The Non-Fiction Section: Cropsey

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October 13, 2011 by abbyo

Every town has a boogeyman or a haunted house, some kind of cautionary urban legend that keeps curious kids from hanging around places they shouldn’t. Every once in a while, it turns out that some of these urban legends are based, at least partially, in truth. While the ghost of a psychotic killer may not actually haunt the abandoned house down the street, someone was actually murdered there, stuff like that. Because there’s enough of a crossover between the legend that’s grown and the thing that actually happened, it’s an intriguing idea that somewhere, underneath all that exaggerated fiction, there’s a strange-but-true fact, and it can be a creepy, fascinating exercise to find out where one begins to morph into the other.

That’s the idea that starts “Cropsey,” a documentary that wants to be about the truth behind a particular urban legend in Staten Island, but is in fact about a series of cold-case child disappearances and the criminal trial that accompanied them. It’s a doc with creepy imagery, but an unclear purpose. As a result, “Cropsey” suffers from a lack of direction that bogs the movie down and makes it feel longer than its 90 minute-ish running time.

Filmmakers Barbara Brancaccio and Joshua Zeman were both raised in Staten Island, and grew up hearing different variations of the Cropsey legend. In some versions, he had a hook for a hand. In others, he wielded an axe. In all of them, he was an escaped mental patient from the abandoned Willowbrook Hospital who lived in the hospital’s tunnel system and kidnapped and killed small children. Brancaccio and Zeman eventually shrugged the stories off as urban legends as they got older, until several incidents of missing children in Staten Island showed them the danger was real. The man convicted for the kidnapping (but not murder) of two of these missing children was Andre Rand, a former orderly at Willowbrook who had established a campsite on the property. After a brief dalliance into the folkloric origins of the titular psycho killer, “Cropsey” abandons its initial premise, and instead follows the trial of Rand, the reaction of the community, and the experiences of his victims’ families as the trial commences.

It becomes increasingly clear over the course of the film that Brancaccio and Zeman desperately want to find something in this story—a conspiracy, satanic cults, anything—that just isn’t there. They exchange letters with Rand in prison and spend an inordinate amount of time looking at the letters, reading them out loud, showing them to friends and family, adding narration about what they think the messages might mean. During a “Blair Witch Project”-inspired sequence, the filmmakers wander through Willowbrook looking for evidence of dirty doings (at night, no less—what did they think they’d find in the dark?) but all they discover are some hobo droppings and a gaggle of teenagers exploring the place for kicks. It seems pretty obvious from the start that Rand is the killer, and that he simply wasn’t mentally well. All the attempts to explain Rand’s motives, and tie him to things like occult worship and human sacrifice just make the movie feel like a yawningly long version of “48 Hours.”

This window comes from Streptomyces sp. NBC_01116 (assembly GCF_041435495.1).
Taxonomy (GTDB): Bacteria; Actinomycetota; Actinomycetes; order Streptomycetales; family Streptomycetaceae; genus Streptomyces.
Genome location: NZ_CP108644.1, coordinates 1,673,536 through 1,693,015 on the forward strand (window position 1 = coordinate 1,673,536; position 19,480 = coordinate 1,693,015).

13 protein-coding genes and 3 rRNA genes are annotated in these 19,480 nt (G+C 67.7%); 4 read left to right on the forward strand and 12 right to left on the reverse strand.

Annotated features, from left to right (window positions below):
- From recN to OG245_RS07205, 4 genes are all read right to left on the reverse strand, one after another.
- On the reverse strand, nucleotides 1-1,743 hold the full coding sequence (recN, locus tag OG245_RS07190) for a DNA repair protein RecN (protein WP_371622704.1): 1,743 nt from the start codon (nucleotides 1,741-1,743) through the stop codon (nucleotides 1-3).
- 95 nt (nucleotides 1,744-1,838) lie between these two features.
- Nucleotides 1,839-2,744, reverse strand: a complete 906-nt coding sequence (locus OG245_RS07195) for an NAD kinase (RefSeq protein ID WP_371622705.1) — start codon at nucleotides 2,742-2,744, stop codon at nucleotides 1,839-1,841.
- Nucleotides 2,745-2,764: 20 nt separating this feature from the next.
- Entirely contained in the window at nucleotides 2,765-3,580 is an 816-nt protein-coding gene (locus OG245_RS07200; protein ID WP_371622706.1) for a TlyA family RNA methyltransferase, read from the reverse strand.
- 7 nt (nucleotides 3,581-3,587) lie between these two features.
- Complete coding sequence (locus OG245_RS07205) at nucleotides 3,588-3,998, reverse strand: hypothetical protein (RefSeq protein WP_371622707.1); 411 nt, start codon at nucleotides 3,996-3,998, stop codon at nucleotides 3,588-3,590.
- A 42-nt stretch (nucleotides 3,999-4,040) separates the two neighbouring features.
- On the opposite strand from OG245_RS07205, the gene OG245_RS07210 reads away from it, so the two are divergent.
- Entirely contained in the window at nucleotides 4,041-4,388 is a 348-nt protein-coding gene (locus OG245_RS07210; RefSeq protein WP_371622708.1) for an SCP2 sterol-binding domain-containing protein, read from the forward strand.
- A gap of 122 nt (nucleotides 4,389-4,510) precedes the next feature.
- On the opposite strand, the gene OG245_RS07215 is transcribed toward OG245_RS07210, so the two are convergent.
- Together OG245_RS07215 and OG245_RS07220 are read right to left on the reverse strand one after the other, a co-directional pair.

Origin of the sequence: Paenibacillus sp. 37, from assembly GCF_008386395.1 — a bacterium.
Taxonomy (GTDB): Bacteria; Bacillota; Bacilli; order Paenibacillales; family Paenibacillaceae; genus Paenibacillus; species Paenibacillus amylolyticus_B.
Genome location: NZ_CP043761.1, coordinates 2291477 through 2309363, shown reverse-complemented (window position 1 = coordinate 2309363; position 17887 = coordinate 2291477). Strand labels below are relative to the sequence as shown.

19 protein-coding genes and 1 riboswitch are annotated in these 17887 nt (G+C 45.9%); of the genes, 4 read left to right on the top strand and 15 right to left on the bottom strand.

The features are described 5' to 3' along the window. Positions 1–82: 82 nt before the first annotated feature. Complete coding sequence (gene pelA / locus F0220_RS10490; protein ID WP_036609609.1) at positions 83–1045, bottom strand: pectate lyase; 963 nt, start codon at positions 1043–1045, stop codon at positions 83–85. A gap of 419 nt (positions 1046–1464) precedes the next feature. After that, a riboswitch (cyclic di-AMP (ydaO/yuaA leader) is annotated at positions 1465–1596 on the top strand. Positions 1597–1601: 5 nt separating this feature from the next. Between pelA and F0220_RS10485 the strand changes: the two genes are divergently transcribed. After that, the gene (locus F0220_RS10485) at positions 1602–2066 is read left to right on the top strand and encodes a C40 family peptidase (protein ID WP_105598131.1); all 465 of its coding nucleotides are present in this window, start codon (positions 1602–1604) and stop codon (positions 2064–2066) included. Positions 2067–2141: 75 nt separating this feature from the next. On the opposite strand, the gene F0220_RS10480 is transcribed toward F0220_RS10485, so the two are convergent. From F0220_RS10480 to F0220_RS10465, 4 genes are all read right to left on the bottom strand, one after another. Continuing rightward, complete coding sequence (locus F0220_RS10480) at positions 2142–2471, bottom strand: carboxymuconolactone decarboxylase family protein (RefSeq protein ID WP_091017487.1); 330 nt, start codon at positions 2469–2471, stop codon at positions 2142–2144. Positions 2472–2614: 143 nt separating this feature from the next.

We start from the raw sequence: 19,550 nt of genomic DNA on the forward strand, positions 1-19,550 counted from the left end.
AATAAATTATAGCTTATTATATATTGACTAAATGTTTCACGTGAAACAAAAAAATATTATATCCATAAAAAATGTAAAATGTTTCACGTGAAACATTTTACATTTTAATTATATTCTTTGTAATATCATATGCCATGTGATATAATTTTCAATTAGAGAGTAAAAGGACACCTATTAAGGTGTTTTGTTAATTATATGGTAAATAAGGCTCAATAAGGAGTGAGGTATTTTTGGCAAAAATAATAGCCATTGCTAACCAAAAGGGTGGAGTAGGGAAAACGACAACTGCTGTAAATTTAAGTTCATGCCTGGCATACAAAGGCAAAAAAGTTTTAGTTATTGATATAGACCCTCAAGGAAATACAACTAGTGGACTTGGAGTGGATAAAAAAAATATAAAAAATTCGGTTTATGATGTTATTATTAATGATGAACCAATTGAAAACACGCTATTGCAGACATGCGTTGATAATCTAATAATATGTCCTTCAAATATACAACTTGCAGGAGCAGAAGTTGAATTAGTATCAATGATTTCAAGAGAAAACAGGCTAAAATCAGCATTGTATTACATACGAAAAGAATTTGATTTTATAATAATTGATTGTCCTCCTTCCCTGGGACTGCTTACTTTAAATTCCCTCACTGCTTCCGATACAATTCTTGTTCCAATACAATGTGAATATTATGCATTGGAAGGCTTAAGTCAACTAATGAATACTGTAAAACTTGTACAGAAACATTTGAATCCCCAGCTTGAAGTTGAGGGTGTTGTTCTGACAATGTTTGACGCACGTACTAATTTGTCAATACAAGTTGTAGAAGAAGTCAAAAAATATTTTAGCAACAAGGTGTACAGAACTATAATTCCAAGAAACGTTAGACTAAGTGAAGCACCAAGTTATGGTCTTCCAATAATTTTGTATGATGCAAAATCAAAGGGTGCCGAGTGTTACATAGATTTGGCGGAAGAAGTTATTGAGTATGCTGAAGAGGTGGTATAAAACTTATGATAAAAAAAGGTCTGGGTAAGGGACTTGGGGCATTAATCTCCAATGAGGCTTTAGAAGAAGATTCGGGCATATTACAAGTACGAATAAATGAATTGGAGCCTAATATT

What’s more, there’s no evidence that Rand ties into Cropsey. The urban legend that’s supposed to serve as the catalyst for the movie we’re watching is nothing but a loose thematic connection. It makes the movie feel disjointed, and actually made me feel like the victim of false advertising. The concept of exploring the roots of an urban legend, and the coming together of fact and fiction is all but scrapped except for one teeny off-the-cuff narrative mention three-quarters of the way through the movie. It’s a huge disappointment, since it’s a good idea, and a genuine examination of that connection, if it indeed exists, would have made for a much more interesting movie.

However, in the movie’s favor, “Cropsey” does have a whole bunch of effective, creepy footage. First there’s the Willowbrook institution itself, a hollowed-out shell of a place that looks like a cross between the house from “Amityville Horror” and Danvers State Hospital from “Session 9.” The shots of the rotting building covered in graffiti, homeless campsites and subterranean tunnels is enough to give you the shivers by itself. To show the place in its historical context, the filmmakers accompany their footage of modern-day Willowbrook with clips from an expose on the place from the early 70s by Geraldo Rivera. The news piece shows mentally ill children sprawled out in dark rooms, naked and barely clothed, getting goopy spoonfuls of gluey gruel shoved down their throats. It’s disgusting, sad, and an even better example of real-life horror than the one Brancaccio and Zeman choose to present.

In the end, “Cropsey” is a movie that wants to be about a specific piece of a community’s history, but in the attempt to make that story interesting, gets caught up in the trappings of a lot of other more interesting ideas. It’s too bad that the film’s directors didn’t just ditch the original story in favor of the stories it alludes to and briefly follows, because those rabbit holes are the stories that are actually worth paying attention to from a dramatic standpoint. The tale of Andre Rand’s crimes is scary in theory, but it’s nothing compared to urban legend of Cropsey, which is entertaining and freaky, and the story of the place that inspired it, which is both heartbreaking and utterly terrifying.

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